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Patent Awarded for Replacement Pancreas Cell Processes

U.S. Patent and Trademark Office

U.S. Patent and Trademark Office (A. Kotok)

6 November 2014. ViaCyte Inc., a biotechnology company in San Diego, received a patent for its processes in making early stage pancreatic cells to replace defective cells in patients with type 1 diabetes. Patent number 8,859,286 was awarded in mid-October by U.S. Patent and Trademark Office to inventor Alan Agulnick, a researcher at ViaCyte, and assigned to the company.

Type 1 diabetes is a chronic condition where the pancreas makes no or very little insulin, a hormone that enables glucose or sugar to produce energy. The disorder can be inherited or aggravated by environmental factors, but the body’s immune system begins destroying islet cells in the pancreas, called beta cells, that produce insulin.

About 5 percent of the 29 million Americans with diabetes have type 1 diabetes. People with type 1 diabetes must replace the insulin missing from their pancreas, or face life-threatening consequences from the build-up of glucose in the bloodstream. Patients with the disorder must constantly monitor their blood glucose levels, and inject insulin with a syringe or wear an insulin replacement pump.

ViaCyte’s lead product is a system called VC-01 that produces and delivers insulin with an artificial pancreas. In the system, insulin is made with replacement beta cells, derived from cultured human stem cells. The replacement beta cells, in an early precursor state similar to their natural counterparts, are contained in a device implanted under the skin of the patient, where they develop into mature beta cells and produce insulin. The system, says ViaCyte, also enables the development of blood vessels to provide oxygen for the growth of mature beta cells and distribution of insulin to the body.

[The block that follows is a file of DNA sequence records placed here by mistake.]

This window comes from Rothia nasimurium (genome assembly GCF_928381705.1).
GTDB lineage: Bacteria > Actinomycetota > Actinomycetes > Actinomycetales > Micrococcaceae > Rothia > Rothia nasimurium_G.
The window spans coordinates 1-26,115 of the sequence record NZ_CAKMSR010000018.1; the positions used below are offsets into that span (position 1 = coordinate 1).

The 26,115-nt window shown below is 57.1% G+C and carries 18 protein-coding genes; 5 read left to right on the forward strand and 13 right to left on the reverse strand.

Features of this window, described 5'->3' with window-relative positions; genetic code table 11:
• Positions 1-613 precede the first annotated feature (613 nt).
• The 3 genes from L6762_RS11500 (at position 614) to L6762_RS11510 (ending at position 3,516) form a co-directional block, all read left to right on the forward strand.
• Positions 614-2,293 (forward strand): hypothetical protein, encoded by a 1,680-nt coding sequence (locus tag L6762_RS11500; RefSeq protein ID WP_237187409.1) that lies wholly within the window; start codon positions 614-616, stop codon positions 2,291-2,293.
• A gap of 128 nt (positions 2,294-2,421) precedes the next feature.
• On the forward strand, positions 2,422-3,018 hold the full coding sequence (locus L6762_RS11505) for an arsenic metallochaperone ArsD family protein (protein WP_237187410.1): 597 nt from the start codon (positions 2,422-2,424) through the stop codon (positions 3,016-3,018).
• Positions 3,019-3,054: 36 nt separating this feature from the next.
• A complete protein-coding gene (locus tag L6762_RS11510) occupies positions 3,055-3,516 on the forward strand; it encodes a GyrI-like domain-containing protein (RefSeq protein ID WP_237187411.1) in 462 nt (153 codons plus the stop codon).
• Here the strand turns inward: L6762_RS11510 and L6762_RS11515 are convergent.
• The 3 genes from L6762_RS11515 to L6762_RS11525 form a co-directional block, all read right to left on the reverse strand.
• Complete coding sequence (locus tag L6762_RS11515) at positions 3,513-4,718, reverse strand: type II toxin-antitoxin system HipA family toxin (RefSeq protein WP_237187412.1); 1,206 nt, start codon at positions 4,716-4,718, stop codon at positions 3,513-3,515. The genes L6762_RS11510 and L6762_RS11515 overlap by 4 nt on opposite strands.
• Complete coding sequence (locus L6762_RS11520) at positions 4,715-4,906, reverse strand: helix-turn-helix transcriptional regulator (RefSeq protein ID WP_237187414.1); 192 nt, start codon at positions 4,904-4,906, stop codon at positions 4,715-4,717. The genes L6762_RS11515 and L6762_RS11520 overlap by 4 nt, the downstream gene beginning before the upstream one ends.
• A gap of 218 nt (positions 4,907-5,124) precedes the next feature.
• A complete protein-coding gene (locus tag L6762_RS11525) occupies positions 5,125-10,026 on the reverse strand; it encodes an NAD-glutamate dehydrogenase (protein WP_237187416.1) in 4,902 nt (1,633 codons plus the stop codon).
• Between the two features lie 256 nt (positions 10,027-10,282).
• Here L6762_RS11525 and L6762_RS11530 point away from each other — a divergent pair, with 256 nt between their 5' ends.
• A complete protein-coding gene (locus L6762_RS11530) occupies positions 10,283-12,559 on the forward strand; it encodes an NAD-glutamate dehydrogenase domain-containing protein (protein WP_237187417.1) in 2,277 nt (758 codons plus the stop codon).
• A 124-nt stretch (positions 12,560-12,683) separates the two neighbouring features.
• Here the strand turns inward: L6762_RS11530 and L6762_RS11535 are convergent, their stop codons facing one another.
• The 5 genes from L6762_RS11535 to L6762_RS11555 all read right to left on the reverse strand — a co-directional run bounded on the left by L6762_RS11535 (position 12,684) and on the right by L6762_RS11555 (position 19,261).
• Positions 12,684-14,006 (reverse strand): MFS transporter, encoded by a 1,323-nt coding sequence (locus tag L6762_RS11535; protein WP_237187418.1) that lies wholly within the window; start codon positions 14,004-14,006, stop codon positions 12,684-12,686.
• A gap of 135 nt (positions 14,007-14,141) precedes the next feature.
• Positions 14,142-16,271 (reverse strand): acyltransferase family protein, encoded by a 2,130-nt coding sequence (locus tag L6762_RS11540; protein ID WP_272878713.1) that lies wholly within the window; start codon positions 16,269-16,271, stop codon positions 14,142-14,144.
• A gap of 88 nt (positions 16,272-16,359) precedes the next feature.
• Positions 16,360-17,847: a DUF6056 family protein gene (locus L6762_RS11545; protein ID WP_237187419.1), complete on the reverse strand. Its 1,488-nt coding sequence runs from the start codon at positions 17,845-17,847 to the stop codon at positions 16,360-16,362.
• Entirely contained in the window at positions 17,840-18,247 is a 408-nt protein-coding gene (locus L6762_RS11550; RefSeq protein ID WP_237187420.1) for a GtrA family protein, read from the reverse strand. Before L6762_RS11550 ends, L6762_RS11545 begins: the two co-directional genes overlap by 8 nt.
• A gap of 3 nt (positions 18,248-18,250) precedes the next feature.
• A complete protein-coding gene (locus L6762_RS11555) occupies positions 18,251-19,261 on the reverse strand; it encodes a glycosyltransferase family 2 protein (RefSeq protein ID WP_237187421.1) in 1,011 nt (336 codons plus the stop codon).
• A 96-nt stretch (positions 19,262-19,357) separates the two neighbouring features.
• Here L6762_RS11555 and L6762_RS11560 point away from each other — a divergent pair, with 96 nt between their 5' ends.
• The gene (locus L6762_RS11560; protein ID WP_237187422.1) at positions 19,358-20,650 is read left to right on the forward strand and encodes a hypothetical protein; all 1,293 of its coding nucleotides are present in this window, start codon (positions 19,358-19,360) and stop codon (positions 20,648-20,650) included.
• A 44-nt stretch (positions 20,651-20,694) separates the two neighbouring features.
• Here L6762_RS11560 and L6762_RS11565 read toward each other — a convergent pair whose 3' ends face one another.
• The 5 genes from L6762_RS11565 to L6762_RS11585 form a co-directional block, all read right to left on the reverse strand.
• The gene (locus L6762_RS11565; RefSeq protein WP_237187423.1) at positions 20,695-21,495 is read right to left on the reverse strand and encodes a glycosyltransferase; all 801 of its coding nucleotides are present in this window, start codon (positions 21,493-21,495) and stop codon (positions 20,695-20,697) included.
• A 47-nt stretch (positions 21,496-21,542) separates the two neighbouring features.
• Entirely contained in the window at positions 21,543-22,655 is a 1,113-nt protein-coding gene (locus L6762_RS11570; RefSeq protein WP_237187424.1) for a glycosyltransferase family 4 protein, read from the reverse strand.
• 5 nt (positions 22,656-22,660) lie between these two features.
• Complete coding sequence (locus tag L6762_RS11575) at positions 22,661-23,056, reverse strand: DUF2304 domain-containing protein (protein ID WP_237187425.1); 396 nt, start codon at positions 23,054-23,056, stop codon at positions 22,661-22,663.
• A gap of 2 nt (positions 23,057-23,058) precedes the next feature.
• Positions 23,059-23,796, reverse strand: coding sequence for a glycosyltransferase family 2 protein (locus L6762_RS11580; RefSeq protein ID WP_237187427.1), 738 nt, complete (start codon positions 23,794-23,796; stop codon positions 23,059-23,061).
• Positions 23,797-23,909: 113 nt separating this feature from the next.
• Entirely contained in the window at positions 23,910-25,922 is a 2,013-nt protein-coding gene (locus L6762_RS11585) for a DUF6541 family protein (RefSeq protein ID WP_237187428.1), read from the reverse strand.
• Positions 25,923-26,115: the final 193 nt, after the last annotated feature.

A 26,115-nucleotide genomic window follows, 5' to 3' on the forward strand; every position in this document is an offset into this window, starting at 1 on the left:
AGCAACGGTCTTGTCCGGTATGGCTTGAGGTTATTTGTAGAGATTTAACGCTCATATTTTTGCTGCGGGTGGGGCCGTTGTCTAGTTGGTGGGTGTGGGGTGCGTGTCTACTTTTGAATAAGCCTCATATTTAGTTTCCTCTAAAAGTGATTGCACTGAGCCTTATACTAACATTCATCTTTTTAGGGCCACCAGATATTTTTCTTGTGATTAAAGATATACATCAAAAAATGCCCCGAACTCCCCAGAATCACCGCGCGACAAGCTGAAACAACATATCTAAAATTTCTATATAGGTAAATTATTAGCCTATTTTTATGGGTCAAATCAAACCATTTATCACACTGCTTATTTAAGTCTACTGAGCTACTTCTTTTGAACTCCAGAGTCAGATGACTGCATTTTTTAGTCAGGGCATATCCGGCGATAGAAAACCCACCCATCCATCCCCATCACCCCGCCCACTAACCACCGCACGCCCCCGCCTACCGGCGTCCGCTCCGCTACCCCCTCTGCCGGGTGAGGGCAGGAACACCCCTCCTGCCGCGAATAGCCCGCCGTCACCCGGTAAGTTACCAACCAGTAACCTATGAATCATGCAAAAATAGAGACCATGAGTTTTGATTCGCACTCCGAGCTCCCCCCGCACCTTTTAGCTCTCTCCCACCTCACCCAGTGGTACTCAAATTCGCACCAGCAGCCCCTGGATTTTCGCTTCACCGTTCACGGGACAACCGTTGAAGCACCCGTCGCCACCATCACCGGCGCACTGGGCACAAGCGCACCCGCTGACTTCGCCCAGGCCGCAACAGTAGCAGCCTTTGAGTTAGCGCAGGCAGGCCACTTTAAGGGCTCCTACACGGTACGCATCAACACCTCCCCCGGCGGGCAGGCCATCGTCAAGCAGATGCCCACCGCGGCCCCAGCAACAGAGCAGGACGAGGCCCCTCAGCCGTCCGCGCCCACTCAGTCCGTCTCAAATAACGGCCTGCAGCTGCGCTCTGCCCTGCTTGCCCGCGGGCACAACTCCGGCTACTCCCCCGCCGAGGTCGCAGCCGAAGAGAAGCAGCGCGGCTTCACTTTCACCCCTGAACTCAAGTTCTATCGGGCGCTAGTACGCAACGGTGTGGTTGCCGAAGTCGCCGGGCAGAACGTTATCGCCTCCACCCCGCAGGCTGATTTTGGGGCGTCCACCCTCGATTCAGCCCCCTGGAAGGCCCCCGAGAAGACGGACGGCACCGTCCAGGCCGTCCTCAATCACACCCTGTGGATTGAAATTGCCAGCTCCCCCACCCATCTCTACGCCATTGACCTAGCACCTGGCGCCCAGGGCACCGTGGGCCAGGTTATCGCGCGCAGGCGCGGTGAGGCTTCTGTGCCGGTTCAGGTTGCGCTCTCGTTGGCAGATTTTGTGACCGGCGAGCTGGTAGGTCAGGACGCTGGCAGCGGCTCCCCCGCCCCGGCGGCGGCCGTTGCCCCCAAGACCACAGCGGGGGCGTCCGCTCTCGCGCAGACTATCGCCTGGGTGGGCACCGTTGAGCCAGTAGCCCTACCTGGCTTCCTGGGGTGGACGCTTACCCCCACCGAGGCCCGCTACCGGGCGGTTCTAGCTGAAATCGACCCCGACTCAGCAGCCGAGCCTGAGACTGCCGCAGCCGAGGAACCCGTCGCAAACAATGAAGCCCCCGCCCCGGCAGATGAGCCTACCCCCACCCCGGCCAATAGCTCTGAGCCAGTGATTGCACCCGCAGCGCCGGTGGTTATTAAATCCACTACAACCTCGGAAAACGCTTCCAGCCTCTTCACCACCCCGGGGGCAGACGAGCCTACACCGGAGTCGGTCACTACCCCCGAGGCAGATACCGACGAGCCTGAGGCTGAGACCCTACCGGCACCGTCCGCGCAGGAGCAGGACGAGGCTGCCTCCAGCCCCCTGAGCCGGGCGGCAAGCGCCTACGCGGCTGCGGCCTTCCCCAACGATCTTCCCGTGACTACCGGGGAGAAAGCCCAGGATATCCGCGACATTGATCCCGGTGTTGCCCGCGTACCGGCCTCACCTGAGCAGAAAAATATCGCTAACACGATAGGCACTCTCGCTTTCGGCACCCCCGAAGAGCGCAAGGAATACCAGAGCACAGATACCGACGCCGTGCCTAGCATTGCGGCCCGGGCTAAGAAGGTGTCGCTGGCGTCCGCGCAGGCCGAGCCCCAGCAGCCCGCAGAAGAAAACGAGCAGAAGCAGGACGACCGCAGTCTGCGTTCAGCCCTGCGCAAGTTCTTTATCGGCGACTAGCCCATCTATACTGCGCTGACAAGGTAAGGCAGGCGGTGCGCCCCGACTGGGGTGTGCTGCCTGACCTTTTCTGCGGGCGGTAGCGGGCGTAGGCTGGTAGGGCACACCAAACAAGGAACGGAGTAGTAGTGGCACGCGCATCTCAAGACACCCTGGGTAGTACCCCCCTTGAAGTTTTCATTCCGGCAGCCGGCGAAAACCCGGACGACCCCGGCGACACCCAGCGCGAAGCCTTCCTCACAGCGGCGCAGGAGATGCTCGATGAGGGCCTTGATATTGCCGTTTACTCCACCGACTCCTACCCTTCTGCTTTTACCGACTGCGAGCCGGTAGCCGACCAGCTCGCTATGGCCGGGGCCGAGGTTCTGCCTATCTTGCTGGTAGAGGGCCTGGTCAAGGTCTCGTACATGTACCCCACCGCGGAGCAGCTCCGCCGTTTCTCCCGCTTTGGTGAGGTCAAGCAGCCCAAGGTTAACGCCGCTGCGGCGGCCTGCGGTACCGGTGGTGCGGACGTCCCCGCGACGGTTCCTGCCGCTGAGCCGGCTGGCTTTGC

The patent covers the company’s processes for deriving precursor beta cells from human stem cells. The processes describe the cultures and agents employed to differentiate stem cells into precursor beta cells, as well as alternative methods covering the use of both human embryonic stem cells and adult induced pluripotent stem cells.

ViaCyte is testing the safety and efficacy of its VC-01 system in a clinical trial enrolling up to 6 patients with type 1 diabetes. The company says it implanted the first VC-01 device as part of this study in late October.

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